So here we go from blocking and stealthing ports to setting up a secure LAN, hehe. Hope it will all work out, I am happy to learn about it and not shy to read so any help towards this is much appreciated.


The ip of the various computers should be enough if they are set to static, like 192.168.0.n.

In these conditions, you have to write a network zone called LAN, ip range

Individual firewall rules should then be made for every application asking for the said ports (mainly svchost, system, and explorer), allowing them TCP/UDP both, as long as both source and destination are LAN zone, and immediately followed by a rule for the same ports (if you don’t want to repeat the rules, create a port zone called Netbios for ports 135-139 and 445), TCP/UDP both, any source and destination, block, log or not depending of your choice.

Unfortunately the laptop and the PDA as well as sometimes the desktop keep changing positions on 192.168.0.X. I have tried to pin them down and give them static ips but that works only for a while and then one of the devices wont be able to access the internet, that is either the laptop or the PDA, the desktop is fine as it does not go through the Netgear router.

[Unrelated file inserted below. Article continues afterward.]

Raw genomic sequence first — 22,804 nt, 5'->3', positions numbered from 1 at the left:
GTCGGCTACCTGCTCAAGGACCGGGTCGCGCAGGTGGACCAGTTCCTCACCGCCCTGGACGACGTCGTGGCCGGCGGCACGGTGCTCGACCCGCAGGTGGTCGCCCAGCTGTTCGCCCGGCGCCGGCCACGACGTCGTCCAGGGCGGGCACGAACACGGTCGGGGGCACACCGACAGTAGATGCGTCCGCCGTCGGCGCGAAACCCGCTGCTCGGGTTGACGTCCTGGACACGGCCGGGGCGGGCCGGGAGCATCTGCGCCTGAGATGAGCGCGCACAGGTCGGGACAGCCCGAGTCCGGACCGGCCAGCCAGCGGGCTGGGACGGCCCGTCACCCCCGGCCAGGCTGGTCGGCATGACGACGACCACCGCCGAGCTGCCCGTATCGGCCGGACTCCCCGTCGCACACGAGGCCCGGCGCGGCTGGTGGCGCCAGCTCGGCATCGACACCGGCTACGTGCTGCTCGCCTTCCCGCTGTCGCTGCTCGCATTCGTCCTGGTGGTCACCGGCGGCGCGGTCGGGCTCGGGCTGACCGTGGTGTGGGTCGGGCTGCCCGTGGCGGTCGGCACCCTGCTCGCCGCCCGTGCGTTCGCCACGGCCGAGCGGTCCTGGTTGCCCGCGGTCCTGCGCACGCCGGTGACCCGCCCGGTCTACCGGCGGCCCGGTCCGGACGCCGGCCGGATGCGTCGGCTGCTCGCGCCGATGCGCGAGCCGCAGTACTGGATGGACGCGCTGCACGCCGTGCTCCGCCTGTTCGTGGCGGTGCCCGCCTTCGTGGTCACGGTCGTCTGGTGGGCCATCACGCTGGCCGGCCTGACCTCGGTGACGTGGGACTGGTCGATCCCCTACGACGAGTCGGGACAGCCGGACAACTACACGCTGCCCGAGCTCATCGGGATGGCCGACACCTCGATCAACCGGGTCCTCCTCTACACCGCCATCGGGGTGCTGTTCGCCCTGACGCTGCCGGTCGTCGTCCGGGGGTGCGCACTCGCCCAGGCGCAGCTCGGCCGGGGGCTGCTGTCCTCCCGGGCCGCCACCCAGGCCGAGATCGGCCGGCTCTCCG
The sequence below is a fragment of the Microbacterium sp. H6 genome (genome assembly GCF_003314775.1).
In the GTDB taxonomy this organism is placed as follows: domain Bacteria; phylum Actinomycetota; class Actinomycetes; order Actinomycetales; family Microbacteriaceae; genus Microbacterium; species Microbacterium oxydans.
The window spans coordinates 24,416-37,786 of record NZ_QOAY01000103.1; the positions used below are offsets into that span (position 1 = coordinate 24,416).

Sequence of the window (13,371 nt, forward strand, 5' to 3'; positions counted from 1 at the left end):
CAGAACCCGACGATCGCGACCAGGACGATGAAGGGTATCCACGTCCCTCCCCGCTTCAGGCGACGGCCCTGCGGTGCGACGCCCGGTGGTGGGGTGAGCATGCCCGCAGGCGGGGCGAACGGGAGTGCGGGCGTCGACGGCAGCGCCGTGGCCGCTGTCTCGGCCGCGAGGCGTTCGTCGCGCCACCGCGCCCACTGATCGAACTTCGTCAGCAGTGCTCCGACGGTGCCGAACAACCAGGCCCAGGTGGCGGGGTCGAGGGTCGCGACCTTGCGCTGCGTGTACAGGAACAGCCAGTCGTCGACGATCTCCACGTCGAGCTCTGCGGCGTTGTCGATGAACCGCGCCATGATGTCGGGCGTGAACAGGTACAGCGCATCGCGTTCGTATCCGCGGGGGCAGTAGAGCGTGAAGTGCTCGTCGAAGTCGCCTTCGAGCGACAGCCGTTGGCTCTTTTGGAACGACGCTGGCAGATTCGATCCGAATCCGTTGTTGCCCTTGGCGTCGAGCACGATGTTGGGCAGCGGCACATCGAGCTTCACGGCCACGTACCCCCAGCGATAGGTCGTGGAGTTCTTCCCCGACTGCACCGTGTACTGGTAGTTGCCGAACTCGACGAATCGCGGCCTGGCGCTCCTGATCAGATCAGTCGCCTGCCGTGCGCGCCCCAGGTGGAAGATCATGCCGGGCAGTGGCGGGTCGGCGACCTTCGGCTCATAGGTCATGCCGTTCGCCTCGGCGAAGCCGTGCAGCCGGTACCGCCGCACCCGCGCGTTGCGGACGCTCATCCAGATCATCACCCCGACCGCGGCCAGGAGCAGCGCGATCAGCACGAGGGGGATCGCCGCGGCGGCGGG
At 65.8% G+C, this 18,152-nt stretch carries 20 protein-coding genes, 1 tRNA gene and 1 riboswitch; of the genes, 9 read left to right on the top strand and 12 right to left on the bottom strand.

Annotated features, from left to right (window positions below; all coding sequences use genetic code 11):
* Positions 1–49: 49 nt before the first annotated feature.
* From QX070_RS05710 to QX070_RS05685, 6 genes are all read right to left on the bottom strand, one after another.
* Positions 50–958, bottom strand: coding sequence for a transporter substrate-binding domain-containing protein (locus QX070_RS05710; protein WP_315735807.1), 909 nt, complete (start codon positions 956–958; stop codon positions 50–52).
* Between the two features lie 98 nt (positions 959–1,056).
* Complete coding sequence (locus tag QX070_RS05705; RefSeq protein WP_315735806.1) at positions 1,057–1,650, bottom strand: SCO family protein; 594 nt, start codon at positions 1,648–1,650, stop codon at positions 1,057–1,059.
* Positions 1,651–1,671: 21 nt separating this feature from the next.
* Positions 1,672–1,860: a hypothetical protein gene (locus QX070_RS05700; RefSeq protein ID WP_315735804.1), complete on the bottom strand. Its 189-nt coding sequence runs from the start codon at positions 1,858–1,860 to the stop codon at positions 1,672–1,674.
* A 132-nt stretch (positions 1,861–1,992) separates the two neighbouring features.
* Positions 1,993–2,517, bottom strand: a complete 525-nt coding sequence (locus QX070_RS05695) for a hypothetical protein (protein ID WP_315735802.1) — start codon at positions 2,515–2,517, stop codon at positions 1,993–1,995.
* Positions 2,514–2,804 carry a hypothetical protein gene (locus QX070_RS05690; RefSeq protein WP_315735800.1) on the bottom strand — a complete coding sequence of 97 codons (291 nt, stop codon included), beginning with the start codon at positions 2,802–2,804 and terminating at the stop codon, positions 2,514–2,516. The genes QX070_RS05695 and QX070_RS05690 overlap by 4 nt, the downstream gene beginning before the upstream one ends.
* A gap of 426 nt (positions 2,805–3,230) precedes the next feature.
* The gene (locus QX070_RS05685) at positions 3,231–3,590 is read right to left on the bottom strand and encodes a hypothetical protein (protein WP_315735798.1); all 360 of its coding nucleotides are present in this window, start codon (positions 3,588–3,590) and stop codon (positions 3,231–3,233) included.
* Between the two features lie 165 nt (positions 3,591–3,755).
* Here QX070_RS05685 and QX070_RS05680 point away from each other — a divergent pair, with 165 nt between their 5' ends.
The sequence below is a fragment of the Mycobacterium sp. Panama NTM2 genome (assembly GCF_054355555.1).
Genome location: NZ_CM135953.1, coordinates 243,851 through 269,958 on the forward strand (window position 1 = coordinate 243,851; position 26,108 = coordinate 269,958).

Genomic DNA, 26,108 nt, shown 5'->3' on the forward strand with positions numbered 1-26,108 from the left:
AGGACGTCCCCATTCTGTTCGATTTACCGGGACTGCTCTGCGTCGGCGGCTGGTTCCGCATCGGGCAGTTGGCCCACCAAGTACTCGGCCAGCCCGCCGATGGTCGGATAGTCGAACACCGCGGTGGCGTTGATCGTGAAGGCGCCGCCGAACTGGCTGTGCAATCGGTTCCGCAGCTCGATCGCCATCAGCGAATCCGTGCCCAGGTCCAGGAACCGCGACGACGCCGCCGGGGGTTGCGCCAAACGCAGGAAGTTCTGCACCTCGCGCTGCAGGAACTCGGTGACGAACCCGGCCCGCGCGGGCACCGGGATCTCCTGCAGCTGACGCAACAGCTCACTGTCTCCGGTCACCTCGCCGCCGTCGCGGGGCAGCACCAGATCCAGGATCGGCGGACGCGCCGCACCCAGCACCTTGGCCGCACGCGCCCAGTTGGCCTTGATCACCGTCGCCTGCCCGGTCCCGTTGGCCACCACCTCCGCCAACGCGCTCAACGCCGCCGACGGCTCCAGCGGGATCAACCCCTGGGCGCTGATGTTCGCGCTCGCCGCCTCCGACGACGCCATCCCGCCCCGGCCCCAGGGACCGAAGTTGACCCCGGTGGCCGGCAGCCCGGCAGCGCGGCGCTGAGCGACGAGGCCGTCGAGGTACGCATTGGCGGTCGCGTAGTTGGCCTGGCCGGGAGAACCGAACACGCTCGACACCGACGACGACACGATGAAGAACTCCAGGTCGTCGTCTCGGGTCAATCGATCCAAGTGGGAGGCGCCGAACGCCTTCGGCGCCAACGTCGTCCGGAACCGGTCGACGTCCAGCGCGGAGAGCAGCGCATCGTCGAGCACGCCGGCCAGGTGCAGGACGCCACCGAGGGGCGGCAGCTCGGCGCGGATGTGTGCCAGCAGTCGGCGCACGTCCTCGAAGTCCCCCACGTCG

So I guess in that case I should use the MAC addresses of the PDA and the laptop and the Netgear rounter and assign those somehow in the LAN rules. I can see that I will learn on lot by getting this to work. Thanks for any more input.

At the moment I am also having two Network Zones on the desktop. One is

and the other one is

If I delete the second one it keeps coming back after a couple of hours. What is that all about? I checked and it says something about Internet Assigned Numbers Authority in the USA, but my ISP is not there, so why does the network go over the IANA?